If you’re nervous about the wedding speeches, it’s important to make sure everything runs as smoothly as possibly. This includes being organised about the order of the wedding speeches. We explain the order they go in and why it’s that way…
Usually the wedding speeches take place after dinner, with the father of the bride occasionally giving his before the meal, but increasingly couples are choosing to mix it up. It might be that you decide to do the speeches before the wedding breakfast so the speech-givers can then relax and enjoy the meal, or have a speech between each course so the guests don’t have to listen to a solid block of speeches.
The traditional order of wedding speeches goes as follows:
Father of the Bride
The father of the bride speech usually kicks things off – especially if the parents of the bride have contributed a considerable amount towards the wedding or even paid for the whole thing. It gives him a chance to welcome the guests he is hosting and thank everyone for coming. He also can welcome the groom into the family and lead the toasts to absent friends and family, before toasting the newlyweds.
The father of the bride should tell some heartfelt stories about the bride and sing her praises, but don’t forget to mention the groom too and why you think they’re such a great couple.
The father of the bride’s speech leads into the groom’s speech. Part of the groom’s speech-making duties include responding to the toast made by the father of the bride to the newlywed and to thank the bride’s parents, if they are hosting the wedding. He should also express gratitude to his own parents.
He should also thank the bride’s family for making him feel welcome. The groom will also be expected to thank the key members of the wedding party and to give out any thank you gifts, as well as compliment the bridesmaids. He should also say at least a few words about his new bride!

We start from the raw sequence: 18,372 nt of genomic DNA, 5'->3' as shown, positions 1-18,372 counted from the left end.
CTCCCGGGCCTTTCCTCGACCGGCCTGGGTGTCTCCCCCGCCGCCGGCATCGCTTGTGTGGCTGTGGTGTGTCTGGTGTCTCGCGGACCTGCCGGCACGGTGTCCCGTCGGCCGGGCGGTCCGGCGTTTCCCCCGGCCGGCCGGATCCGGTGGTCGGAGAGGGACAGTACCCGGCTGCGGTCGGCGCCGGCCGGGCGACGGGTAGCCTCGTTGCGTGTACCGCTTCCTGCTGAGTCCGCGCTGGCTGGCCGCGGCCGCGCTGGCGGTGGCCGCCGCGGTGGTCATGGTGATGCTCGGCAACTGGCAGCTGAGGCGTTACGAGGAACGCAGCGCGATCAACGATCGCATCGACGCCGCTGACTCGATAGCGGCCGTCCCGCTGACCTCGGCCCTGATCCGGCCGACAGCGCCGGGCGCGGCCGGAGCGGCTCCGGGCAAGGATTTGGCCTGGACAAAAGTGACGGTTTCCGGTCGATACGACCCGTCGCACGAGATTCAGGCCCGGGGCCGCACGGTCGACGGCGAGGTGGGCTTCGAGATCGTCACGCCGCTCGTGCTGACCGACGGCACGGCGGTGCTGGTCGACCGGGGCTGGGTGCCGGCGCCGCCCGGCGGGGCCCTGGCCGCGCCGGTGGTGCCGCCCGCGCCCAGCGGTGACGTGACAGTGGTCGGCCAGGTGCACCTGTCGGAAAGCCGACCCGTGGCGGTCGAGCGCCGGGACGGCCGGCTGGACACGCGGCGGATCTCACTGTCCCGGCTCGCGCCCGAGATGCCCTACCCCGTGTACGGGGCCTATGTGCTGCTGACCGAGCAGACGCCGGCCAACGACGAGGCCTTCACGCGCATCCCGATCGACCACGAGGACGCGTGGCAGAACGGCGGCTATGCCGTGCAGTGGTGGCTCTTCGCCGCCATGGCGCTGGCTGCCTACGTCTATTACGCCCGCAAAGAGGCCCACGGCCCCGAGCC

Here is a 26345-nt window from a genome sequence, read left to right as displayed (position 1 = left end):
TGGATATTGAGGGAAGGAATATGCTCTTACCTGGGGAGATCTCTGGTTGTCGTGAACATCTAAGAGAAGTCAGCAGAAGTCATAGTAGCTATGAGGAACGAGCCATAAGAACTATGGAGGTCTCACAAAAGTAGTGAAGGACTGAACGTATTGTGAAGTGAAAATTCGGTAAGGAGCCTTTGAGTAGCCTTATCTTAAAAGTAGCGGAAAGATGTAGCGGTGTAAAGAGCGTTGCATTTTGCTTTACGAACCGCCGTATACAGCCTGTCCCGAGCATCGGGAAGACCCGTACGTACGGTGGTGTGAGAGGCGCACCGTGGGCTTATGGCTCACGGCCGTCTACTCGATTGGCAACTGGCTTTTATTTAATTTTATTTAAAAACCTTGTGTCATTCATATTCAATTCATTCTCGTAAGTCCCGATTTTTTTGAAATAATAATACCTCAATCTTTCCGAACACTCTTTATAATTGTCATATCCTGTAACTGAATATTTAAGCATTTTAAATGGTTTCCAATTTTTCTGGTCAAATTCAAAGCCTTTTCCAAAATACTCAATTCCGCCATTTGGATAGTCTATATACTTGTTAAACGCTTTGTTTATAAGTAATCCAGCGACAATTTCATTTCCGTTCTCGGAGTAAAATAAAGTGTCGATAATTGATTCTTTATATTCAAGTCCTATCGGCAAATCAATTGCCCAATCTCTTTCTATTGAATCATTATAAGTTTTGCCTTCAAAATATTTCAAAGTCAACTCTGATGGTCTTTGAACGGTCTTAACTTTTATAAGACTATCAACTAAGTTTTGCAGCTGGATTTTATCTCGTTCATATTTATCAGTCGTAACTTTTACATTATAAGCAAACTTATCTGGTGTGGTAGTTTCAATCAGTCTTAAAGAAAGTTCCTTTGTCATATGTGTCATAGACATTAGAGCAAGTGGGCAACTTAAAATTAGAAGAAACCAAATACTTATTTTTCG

Read more: 11 top tips for making the perfect groom’s speech
The Best Man
The best man’s speech finishes things off – no pressure! He is expected to give a few anecdotes about the groom – but remember to take the audience into consideration when decided which stories to tell. It’s polite to also mention the bride – but don’t give her a roasting the way you would for the groom. Part of the best man’s role also includes reading out messages from absent friends and family, if there are any.
The best man’s speech is traditionally expected to deliver the laughs so be sure to add in a few classic best man jokes.
Read more: 21 funny introductions for the best man’s speech
When organising your speeches, whether you stick to the traditional order or not, there are a few important things to consider.
- Think about how the person before you will end their speech – if they let you know, you can then alter your speech so it starts referencing the ending of theirs.
- Ask the person before you to introduce you – this saves you from having to clumsily introduce yourself to the room and lets you know when it’s ok to start your speech.
- Ask the other speech-givers what jokes and toasts they plan on including in their speeches – that way you can make sure you don’t repeat them and can mix it up a bit so you can do different ones.
- The same goes for anecdotes, particularly if there is more than one best man or if the father of the bride is a bit of a character. You don’t want to bore the guests by repeating familiar stories.
Don’t miss our guide to managing wedding speech nerves if you feel stressed about giving your speech.